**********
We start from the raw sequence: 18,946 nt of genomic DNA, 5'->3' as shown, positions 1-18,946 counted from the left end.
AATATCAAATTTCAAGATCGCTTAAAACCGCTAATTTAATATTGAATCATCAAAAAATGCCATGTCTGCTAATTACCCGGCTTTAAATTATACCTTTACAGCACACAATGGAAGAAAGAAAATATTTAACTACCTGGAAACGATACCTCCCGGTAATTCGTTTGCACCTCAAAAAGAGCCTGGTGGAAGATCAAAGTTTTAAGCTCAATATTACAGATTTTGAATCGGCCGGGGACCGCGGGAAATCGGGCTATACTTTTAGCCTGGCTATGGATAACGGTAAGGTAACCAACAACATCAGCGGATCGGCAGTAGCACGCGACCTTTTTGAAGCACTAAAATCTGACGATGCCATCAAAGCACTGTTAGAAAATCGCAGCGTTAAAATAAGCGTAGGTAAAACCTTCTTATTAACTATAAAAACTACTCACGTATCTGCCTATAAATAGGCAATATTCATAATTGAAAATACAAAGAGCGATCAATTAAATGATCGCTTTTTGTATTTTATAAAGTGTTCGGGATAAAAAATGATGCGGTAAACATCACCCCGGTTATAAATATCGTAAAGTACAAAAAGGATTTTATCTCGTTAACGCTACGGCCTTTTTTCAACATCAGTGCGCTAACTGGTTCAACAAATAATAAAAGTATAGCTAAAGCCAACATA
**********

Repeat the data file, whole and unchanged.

We start from the raw sequence: 18,946 nt of genomic DNA, 5'->3' as shown, positions 1-18,946 counted from the left end.
AATATCAAATTTCAAGATCGCTTAAAACCGCTAATTTAATATTGAATCATCAAAAAATGCCATGTCTGCTAATTACCCGGCTTTAAATTATACCTTTACAGCACACAATGGAAGAAAGAAAATATTTAACTACCTGGAAACGATACCTCCCGGTAATTCGTTTGCACCTCAAAAAGAGCCTGGTGGAAGATCAAAGTTTTAAGCTCAATATTACAGATTTTGAATCGGCCGGGGACCGCGGGAAATCGGGCTATACTTTTAGCCTGGCTATGGATAACGGTAAGGTAACCAACAACATCAGCGGATCGGCAGTAGCACGCGACCTTTTTGAAGCACTAAAATCTGACGATGCCATCAAAGCACTGTTAGAAAATCGCAGCGTTAAAATAAGCGTAGGTAAAACCTTCTTATTAACTATAAAAACTACTCACGTATCTGCCTATAAATAGGCAATATTCATAATTGAAAATACAAAGAGCGATCAATTAAATGATCGCTTTTTGTATTTTATAAAGTGTTCGGGATAAAAAATGATGCGGTAAACATCACCCCGGTTATAAATATCGTAAAGTACAAAAAGGATTTTATCTCGTTAACGCTACGGCCTTTTTTCAACATCAGTGCGCTAACTGGTTCAACAAATAATAAAAGTATAGCTAAAGCCAACATA